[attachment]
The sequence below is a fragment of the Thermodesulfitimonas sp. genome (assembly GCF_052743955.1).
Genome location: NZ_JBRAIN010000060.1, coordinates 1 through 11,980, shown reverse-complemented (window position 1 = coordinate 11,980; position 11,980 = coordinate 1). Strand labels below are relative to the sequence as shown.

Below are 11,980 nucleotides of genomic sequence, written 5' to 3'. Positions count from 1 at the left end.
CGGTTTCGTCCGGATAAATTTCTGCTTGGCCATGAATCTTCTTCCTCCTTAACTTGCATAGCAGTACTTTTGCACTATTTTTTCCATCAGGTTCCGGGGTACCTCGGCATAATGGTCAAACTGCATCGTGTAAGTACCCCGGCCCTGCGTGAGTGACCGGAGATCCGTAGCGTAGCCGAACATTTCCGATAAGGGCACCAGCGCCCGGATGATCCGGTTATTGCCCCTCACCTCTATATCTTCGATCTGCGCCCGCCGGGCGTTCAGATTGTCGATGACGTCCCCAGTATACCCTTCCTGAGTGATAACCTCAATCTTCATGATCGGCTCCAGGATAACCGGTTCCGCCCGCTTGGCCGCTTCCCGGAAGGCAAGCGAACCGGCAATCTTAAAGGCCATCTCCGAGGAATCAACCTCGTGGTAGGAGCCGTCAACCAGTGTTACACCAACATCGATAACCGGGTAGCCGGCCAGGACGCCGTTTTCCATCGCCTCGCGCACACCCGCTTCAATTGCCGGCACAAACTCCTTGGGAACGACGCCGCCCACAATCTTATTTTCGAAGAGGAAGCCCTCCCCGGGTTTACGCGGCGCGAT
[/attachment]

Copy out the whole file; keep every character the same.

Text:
The sequence below is a fragment of the Thermodesulfitimonas sp. genome (assembly GCF_052743955.1).
Genome location: NZ_JBRAIN010000060.1, coordinates 1 through 11,980, shown reverse-complemented (window position 1 = coordinate 11,980; position 11,980 = coordinate 1). Strand labels below are relative to the sequence as shown.

Below are 11,980 nucleotides of genomic sequence, written 5' to 3'. Positions count from 1 at the left end.
CGGTTTCGTCCGGATAAATTTCTGCTTGGCCATGAATCTTCTTCCTCCTTAACTTGCATAGCAGTACTTTTGCACTATTTTTTCCATCAGGTTCCGGGGTACCTCGGCATAATGGTCAAACTGCATCGTGTAAGTACCCCGGCCCTGCGTGAGTGACCGGAGATCCGTAGCGTAGCCGAACATTTCCGATAAGGGCACCAGCGCCCGGATGATCCGGTTATTGCCCCTCACCTCTATATCTTCGATCTGCGCCCGCCGGGCGTTCAGATTGTCGATGACGTCCCCAGTATACCCTTCCTGAGTGATAACCTCAATCTTCATGATCGGCTCCAGGATAACCGGTTCCGCCCGCTTGGCCGCTTCCCGGAAGGCAAGCGAACCGGCAATCTTAAAGGCCATCTCCGAGGAATCAACCTCGTGGTAGGAGCCGTCAACCAGTGTTACACCAACATCGATAACCGGGTAGCCGGCCAGGACGCCGTTTTCCATCGCCTCGCGCACACCCGCTTCAATTGCCGGCACAAACTCCTTGGGAACGACGCCGCCCACAATCTTATTTTCGAAGAGGAAGCCCTCCCCGGGTTTACGCGGCGCGAT